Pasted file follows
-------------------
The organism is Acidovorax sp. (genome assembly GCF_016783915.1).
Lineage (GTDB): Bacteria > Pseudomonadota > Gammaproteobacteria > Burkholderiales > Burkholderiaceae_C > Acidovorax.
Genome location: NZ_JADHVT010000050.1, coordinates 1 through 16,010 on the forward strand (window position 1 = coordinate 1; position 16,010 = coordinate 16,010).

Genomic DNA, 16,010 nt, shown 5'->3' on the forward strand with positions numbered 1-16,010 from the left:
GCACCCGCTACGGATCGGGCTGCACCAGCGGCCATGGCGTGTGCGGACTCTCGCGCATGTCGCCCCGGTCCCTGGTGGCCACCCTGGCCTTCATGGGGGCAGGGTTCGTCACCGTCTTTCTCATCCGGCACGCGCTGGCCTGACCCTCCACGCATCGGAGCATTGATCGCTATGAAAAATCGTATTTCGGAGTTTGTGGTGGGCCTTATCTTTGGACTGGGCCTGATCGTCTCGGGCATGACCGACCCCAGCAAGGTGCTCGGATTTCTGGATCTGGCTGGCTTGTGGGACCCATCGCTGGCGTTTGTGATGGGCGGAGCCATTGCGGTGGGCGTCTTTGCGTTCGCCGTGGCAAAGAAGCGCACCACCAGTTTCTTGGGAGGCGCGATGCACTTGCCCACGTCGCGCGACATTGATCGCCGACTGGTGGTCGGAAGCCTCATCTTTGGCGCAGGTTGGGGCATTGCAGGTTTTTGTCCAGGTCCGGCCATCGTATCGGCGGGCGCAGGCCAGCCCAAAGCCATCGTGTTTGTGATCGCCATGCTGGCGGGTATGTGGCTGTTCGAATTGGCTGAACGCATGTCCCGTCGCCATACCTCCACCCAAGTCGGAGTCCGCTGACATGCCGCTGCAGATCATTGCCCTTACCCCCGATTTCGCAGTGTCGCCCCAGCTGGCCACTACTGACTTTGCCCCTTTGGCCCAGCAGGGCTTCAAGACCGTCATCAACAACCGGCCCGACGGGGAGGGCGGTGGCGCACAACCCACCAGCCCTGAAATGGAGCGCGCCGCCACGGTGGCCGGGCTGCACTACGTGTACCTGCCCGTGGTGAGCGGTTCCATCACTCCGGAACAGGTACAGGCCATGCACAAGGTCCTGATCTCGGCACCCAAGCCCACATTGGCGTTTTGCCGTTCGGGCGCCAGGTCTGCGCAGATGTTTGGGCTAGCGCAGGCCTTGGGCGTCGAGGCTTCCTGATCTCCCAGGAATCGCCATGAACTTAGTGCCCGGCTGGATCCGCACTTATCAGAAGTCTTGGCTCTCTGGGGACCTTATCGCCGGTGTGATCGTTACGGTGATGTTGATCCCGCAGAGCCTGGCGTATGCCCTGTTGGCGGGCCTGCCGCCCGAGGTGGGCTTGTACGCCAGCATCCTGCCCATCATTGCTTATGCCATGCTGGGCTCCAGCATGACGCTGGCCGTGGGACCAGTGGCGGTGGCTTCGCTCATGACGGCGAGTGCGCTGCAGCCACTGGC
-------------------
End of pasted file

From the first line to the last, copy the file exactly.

The organism is Acidovorax sp. (genome assembly GCF_016783915.1).
Lineage (GTDB): Bacteria > Pseudomonadota > Gammaproteobacteria > Burkholderiales > Burkholderiaceae_C > Acidovorax.
Genome location: NZ_JADHVT010000050.1, coordinates 1 through 16,010 on the forward strand (window position 1 = coordinate 1; position 16,010 = coordinate 16,010).

Genomic DNA, 16,010 nt, shown 5'->3' on the forward strand with positions numbered 1-16,010 from the left:
GCACCCGCTACGGATCGGGCTGCACCAGCGGCCATGGCGTGTGCGGACTCTCGCGCATGTCGCCCCGGTCCCTGGTGGCCACCCTGGCCTTCATGGGGGCAGGGTTCGTCACCGTCTTTCTCATCCGGCACGCGCTGGCCTGACCCTCCACGCATCGGAGCATTGATCGCTATGAAAAATCGTATTTCGGAGTTTGTGGTGGGCCTTATCTTTGGACTGGGCCTGATCGTCTCGGGCATGACCGACCCCAGCAAGGTGCTCGGATTTCTGGATCTGGCTGGCTTGTGGGACCCATCGCTGGCGTTTGTGATGGGCGGAGCCATTGCGGTGGGCGTCTTTGCGTTCGCCGTGGCAAAGAAGCGCACCACCAGTTTCTTGGGAGGCGCGATGCACTTGCCCACGTCGCGCGACATTGATCGCCGACTGGTGGTCGGAAGCCTCATCTTTGGCGCAGGTTGGGGCATTGCAGGTTTTTGTCCAGGTCCGGCCATCGTATCGGCGGGCGCAGGCCAGCCCAAAGCCATCGTGTTTGTGATCGCCATGCTGGCGGGTATGTGGCTGTTCGAATTGGCTGAACGCATGTCCCGTCGCCATACCTCCACCCAAGTCGGAGTCCGCTGACATGCCGCTGCAGATCATTGCCCTTACCCCCGATTTCGCAGTGTCGCCCCAGCTGGCCACTACTGACTTTGCCCCTTTGGCCCAGCAGGGCTTCAAGACCGTCATCAACAACCGGCCCGACGGGGAGGGCGGTGGCGCACAACCCACCAGCCCTGAAATGGAGCGCGCCGCCACGGTGGCCGGGCTGCACTACGTGTACCTGCCCGTGGTGAGCGGTTCCATCACTCCGGAACAGGTACAGGCCATGCACAAGGTCCTGATCTCGGCACCCAAGCCCACATTGGCGTTTTGCCGTTCGGGCGCCAGGTCTGCGCAGATGTTTGGGCTAGCGCAGGCCTTGGGCGTCGAGGCTTCCTGATCTCCCAGGAATCGCCATGAACTTAGTGCCCGGCTGGATCCGCACTTATCAGAAGTCTTGGCTCTCTGGGGACCTTATCGCCGGTGTGATCGTTACGGTGATGTTGATCCCGCAGAGCCTGGCGTATGCCCTGTTGGCGGGCCTGCCGCCCGAGGTGGGCTTGTACGCCAGCATCCTGCCCATCATTGCTTATGCCATGCTGGGCTCCAGCATGACGCTGGCCGTGGGACCAGTGGCGGTGGCTTCGCTCATGACGGCGAGTGCGCTGCAGCCACTGGC